I would strongly recommend getting used to sbt. While other tools can be used, it’s the 800-pound gorilla – by far the most common build tool, and the best-supported. (Maven is actually quite important, but most folks use it under the hood – it’s essentially built into sbt for dependency resolution. sbt has a specific syntax for resolving libraries by Maven coordinates.) While it’s not strictly necessary, sbt gets increasingly essential as your application gets complex.
There is a counter-argument that sbt is over-complex, and there’s a lot of ferment in this space, with folks coming up with newer build systems such as cbt and Mill. Those are fun to explore, but not yet something I’d recommend to a beginner.
There are some folks who use Gradle, but most of the ones I’ve spoken with who have used both came out preferring sbt.
So pretty much regardless of what IDE you use, I strongly recommend using sbt on the command line for doing your actual builds.
I’m fond of it – it’s what I use day-to-day – but you should be aware that it’s a bit under-maintained at this point, and tends to be a little glitchy. It’s actually not very common among Scala engineers.
(There’s also a project named ENSIME, for folks who like Emacs, vim, Sublime and other editors. But it’s complex, not really aimed at beginners to the ecosystem.)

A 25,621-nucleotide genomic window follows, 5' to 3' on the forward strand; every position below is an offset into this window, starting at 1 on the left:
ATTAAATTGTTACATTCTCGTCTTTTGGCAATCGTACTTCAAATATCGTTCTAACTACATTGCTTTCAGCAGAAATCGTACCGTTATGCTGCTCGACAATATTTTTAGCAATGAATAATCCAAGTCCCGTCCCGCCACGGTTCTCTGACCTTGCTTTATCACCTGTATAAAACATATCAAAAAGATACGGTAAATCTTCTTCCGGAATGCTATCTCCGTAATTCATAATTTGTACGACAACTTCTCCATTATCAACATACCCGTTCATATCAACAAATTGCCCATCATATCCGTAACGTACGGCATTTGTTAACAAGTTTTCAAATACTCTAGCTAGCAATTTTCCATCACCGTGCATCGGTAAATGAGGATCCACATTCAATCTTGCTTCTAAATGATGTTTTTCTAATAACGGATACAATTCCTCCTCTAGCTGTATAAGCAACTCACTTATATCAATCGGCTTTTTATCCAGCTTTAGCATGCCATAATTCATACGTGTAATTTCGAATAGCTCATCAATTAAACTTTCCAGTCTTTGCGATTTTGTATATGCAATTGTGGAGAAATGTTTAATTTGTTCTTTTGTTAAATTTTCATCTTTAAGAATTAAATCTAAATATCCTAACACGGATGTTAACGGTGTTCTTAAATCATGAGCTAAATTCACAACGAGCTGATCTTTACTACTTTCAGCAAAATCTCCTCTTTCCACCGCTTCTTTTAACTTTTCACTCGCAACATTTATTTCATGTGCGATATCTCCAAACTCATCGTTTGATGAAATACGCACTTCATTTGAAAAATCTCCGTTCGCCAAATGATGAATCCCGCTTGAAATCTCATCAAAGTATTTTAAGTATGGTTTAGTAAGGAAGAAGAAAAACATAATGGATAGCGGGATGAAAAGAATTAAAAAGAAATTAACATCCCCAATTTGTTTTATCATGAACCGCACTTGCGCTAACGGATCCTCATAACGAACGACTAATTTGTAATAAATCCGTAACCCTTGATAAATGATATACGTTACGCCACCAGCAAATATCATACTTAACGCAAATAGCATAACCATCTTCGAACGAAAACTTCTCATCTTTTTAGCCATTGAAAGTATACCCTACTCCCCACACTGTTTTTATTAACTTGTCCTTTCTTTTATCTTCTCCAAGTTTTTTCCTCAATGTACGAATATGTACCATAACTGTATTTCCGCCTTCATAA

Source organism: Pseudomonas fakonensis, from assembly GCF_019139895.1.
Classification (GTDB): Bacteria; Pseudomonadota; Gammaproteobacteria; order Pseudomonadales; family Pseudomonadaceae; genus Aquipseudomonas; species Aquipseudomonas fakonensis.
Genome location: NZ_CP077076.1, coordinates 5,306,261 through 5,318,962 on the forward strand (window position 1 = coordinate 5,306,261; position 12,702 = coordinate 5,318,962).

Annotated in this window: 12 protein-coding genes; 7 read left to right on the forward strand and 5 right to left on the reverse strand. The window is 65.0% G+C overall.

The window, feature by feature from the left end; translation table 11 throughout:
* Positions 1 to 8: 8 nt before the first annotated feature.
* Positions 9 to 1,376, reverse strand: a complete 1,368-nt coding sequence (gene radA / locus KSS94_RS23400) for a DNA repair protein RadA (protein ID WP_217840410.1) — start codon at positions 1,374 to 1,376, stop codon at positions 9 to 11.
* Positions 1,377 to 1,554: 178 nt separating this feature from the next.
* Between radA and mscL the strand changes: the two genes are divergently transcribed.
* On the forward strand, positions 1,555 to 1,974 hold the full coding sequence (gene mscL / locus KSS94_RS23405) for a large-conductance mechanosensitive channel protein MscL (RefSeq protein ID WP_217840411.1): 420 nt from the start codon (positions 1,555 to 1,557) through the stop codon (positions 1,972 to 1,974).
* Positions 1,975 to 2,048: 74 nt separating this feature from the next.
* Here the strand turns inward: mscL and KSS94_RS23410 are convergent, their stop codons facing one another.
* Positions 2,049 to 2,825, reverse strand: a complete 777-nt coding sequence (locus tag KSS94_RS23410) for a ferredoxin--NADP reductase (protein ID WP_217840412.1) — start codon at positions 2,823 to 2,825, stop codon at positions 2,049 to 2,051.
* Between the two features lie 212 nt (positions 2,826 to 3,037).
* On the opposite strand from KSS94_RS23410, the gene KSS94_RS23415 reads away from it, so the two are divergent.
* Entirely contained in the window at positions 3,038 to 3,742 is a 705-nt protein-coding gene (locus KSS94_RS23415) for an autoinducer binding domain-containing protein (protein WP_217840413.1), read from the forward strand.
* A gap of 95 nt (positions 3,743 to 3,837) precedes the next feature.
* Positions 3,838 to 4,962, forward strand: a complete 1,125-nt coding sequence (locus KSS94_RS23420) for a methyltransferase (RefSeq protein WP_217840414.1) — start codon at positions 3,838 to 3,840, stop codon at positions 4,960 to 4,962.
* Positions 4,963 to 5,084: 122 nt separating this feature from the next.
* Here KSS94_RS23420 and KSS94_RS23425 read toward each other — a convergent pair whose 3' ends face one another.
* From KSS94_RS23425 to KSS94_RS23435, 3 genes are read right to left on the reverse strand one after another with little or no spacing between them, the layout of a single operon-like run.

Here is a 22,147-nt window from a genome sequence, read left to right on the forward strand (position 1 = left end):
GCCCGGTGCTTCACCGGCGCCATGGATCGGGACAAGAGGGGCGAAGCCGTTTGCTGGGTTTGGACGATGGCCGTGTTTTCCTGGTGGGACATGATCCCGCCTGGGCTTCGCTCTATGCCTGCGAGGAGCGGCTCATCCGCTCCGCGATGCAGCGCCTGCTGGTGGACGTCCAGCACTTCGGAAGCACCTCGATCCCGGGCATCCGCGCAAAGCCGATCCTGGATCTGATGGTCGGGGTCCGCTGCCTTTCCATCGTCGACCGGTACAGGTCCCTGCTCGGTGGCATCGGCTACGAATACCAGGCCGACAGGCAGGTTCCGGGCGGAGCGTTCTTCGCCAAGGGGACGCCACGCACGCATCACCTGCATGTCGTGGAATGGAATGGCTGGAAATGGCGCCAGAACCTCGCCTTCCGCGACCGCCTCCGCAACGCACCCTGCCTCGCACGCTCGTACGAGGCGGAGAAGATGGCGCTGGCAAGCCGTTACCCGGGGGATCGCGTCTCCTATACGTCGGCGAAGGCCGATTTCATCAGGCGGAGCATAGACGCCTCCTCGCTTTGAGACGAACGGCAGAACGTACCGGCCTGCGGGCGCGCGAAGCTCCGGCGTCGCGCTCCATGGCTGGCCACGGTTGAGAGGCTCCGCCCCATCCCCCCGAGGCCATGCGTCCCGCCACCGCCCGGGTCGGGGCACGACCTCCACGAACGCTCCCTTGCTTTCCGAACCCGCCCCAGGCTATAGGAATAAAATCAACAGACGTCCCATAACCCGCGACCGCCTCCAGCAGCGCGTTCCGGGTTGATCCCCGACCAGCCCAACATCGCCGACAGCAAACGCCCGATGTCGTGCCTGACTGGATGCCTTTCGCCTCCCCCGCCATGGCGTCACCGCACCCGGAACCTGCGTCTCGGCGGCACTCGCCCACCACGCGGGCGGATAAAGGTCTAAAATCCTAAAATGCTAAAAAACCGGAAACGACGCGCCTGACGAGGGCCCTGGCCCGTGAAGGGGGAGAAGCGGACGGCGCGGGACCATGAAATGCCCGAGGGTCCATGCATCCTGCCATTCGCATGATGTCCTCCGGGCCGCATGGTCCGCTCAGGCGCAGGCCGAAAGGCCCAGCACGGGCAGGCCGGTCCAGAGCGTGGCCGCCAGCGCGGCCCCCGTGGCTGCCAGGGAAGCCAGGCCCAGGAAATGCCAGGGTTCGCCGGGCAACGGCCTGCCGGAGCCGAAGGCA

By far the most commonly-used IDE is IntelliJ IDEA plus the Scala plugin. While no firm numbers exist, I believe it’s used by a comfortable majority of the community. It has its own issues, mainly when you get into the more sophisticated ends of the language, but there seems a pretty good consensus that it’s the best IDE for beginners. (Note that, while the Ultimate Edition costs money, the Community Edition can be downloaded and used for free, and includes most of the really important features.)
Note also that there’s a bunch of recent movement in this area; it looks likely that there will be more good IDE options available in a year’s time. But for now, I’d recommend IDEA to start out with.